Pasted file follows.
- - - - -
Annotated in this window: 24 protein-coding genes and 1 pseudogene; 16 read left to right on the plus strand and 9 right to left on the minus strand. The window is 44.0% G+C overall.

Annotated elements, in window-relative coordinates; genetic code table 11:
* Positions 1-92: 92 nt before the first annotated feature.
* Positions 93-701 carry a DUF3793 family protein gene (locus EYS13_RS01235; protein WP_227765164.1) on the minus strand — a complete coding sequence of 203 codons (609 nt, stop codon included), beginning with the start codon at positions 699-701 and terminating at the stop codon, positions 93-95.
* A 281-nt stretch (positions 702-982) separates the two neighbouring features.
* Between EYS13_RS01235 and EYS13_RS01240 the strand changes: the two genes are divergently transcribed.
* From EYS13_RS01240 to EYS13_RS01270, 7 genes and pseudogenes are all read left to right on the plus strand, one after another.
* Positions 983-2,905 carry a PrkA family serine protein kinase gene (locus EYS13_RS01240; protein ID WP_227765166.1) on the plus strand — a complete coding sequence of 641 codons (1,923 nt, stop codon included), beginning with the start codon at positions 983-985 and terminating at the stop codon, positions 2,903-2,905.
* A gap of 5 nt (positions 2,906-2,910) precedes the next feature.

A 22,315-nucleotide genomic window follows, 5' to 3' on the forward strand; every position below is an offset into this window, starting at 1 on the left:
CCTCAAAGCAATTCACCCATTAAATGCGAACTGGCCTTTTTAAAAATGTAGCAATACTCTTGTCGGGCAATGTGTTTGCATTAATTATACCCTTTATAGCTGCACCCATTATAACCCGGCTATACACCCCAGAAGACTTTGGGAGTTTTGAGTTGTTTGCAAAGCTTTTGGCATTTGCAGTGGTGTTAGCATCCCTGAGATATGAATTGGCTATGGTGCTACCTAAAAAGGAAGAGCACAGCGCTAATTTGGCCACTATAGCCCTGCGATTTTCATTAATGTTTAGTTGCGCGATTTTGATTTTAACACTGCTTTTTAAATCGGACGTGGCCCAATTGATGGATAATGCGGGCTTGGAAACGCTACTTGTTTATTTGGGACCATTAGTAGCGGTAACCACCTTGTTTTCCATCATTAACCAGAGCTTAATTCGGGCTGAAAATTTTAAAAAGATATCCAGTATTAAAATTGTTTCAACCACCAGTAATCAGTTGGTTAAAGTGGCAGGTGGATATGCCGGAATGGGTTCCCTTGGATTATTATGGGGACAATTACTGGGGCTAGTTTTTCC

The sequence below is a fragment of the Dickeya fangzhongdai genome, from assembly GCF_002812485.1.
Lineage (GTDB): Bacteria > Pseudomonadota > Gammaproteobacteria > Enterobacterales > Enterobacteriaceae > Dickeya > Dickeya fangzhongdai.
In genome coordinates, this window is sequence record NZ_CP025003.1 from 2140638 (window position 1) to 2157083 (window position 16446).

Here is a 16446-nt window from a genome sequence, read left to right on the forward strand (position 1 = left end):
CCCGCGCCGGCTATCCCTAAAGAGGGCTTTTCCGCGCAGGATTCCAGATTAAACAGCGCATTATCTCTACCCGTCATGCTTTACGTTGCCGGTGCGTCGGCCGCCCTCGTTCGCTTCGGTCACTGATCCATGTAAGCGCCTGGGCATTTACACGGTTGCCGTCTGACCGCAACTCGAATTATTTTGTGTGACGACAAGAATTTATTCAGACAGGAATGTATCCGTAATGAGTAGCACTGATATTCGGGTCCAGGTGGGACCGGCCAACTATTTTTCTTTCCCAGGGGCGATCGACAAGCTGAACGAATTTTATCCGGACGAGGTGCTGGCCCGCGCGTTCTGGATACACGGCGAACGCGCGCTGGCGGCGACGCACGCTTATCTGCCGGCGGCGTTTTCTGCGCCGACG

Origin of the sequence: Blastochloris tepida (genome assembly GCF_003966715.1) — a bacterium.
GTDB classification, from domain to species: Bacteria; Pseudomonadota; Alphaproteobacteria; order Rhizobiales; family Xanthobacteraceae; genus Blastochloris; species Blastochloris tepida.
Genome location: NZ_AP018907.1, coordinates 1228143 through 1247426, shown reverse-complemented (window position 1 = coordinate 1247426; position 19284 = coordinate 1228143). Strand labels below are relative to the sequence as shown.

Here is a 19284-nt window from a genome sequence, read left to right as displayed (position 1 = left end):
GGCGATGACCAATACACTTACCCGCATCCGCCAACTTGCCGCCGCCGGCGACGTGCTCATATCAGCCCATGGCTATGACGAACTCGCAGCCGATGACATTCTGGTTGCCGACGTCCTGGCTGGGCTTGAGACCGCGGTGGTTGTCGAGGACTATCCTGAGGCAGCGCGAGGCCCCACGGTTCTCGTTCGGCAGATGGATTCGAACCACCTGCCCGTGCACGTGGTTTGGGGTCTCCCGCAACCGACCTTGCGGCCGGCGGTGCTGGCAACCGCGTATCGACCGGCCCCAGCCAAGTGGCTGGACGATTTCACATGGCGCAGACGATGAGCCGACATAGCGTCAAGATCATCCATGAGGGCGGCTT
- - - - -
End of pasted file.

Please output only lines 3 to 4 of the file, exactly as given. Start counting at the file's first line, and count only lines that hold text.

* Positions 1-92: 92 nt before the first annotated feature.
* Positions 93-701 carry a DUF3793 family protein gene (locus EYS13_RS01235; protein WP_227765164.1) on the minus strand — a complete coding sequence of 203 codons (609 nt, stop codon included), beginning with the start codon at positions 699-701 and terminating at the stop codon, positions 93-95.